Thursday, October 18, 2012

Activate Innovation

Why a penguin? It will make sense in a minute

I have to confess, one of the sessions I am most looking forward to at TMRE is “Creating a culture for Successful Innovation” given by the Campbell Soup Company.


Because innovation is so very important to drive a business forward.

But far too often I observe companies requesting (or demanding!) their employees…and specifically their research teams…be innovative, without creating a culture in which innovation is part of the life breath of the organization.

It’s not enough to wish it and it will be so.  Consider some of the below steps to take towards becoming an innovative organization…and then join me for the Campbell Soup Company session at TMRE!

Hire Hungry
When adding to your team, seek out characteristics in potential new hires that lead the way to innovative thinking such as: a propensity for proactivity, openness to new ideas and feedback, and a past track record of measured risk-taking in their former role.  Hire staff that is hungry for new challenges and who are open to learning along the way. For more on characteristics to look for, this is an excellent article.

Reward Risk Taking (and Sometimes Failure)
One of my favorite moments every year at our company is when awards are announced, and my favorite award is the “First Penguin” award.  You may think that’s an odd name, but hear me out.

When a group of penguins approaches an ice shelf, one penguin must be the first to “take the plunge” – aka First Penguin.  There may be sea lions waiting in the water for that first penguin to take the dive, so it’s a risky move that can lead to great success…or great failure.

At our company, the reward goes to a staff member who takes a big risk and innovates with one of our products.  The risk may not lead to great success, but that staff member took the plunge off the ice shelf.

Shake Complacency
It’s easy to get too comfortable and complacent with your job…and if you do it’s likely your staff will follow suit. I spoke to this a bit earlier in my Outside your Comfort Zone blog post but I feel it bears repeating.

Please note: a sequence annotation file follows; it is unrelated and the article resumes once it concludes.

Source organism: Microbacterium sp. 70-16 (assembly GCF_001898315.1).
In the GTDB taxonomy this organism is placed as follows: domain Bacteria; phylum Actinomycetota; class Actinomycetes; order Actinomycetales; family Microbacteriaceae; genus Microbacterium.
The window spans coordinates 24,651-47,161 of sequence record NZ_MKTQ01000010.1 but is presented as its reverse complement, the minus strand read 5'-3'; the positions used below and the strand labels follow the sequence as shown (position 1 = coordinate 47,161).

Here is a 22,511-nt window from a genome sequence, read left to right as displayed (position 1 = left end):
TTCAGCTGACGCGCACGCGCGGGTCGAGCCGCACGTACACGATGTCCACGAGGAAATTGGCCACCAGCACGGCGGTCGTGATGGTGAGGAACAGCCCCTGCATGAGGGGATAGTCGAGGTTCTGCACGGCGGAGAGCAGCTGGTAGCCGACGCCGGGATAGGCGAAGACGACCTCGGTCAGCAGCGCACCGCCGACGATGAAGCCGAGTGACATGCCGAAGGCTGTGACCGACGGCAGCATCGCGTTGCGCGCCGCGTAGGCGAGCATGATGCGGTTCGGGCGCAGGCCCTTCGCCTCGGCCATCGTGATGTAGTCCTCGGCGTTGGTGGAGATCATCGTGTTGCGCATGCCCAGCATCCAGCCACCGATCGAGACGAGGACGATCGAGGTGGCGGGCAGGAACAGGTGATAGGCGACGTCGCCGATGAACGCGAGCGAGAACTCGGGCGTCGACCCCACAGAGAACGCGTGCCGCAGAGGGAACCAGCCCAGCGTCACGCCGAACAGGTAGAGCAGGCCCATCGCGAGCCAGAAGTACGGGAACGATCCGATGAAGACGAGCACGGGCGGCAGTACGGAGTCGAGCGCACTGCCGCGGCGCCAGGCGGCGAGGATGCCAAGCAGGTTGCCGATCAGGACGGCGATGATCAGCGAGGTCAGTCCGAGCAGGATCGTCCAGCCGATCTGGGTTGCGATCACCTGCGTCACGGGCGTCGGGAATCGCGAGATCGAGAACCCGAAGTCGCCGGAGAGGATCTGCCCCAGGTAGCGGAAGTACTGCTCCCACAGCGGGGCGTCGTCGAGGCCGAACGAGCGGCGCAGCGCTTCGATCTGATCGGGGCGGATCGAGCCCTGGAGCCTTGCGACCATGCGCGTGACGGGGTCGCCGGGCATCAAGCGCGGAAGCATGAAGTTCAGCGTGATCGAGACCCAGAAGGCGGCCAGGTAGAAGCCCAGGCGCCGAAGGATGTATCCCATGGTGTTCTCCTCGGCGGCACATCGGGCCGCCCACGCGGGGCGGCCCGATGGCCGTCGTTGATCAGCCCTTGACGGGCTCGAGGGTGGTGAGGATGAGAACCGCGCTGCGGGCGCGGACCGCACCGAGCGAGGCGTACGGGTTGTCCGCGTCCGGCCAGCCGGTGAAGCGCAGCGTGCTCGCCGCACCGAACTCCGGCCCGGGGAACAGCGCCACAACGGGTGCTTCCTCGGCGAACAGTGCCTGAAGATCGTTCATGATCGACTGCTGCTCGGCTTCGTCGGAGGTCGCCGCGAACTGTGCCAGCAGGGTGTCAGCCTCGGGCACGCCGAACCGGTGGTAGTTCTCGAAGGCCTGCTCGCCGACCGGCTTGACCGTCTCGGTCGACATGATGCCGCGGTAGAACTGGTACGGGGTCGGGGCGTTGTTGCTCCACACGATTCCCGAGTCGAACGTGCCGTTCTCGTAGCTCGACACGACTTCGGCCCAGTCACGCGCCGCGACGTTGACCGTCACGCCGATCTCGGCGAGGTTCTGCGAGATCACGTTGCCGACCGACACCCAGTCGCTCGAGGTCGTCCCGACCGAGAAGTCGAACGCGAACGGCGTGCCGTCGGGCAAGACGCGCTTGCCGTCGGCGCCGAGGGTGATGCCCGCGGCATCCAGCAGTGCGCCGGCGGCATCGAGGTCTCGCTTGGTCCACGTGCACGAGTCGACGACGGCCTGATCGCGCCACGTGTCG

Shake off your complacency and that of your staff.  Network with other peers in the industry online or in person to see how others are approaching similar challenges.  Get out of the office for a group training day, exploring a type of research you don’t typically do…that will help to energize you and your team and shake the cobwebs out of your brains. 

For more on building an innovative culture, take a look at this recent article in Inc. Magazine – it’s a short read and a good one!

Thursday, October 11, 2012

Back to Basics

As we prepare to head off to TMRE in a few short weeks, I know we're all thinking about the latest in research strategy and innovation that we'll learn about while on site in Boca Raton, as well as taking advantage of the myriad of networking opportunities!

But let me take this moment to bring us back down to earth for a moment and share a cautionary tale about remembering the research basics.

I spoke with an industry peer recently who is graciously allowing me to share his story. For the sake of this blog, let's call him Todd (not his real name!).

Over the past year, Todd and his team have been following the mobile research trend and were excited to get approval to pilot a mobile research strategy at one of their one-day events. They had done extensive research to understand how active their audience was on mobile, especially tablets.

Todd and his team were very thorough in setting up tablet optimized session surveys to be available for launch at the end of each session time, as well as some other short surveys and activities meant for tablet use.

Sounds great, right?

However, from the keynote kickoff in the morning to the lunchtime round table discussions, Todd's team saw lots of note taking...on paper! Pens and pads of paper were the rule of the day. After observing this in multiple sessions, Todd did some intercepts to find out where they went wrong with their tablet research.

Come to find out their tablet research was spot-on: pretty much everyone Todd stopped brought an iPad or other tablet device, but had left them in the hotel rooms due to sky-high WiFi rates that by that point were non-negotiable with the conference center/hotel.

The lesson we can all learn from Todd's story? Be sure you cover the basics, especially around logistics, when launching a new research venture. The epilogue? Todd and his team did some quick thinking and were able to field some paper surveys for the afternoon sessions.

For more learning from your peers, be sure to catch some of the interactive discussion sessions at TMRE with Intel, Johnson & Johnson, Bloomberg News, and more.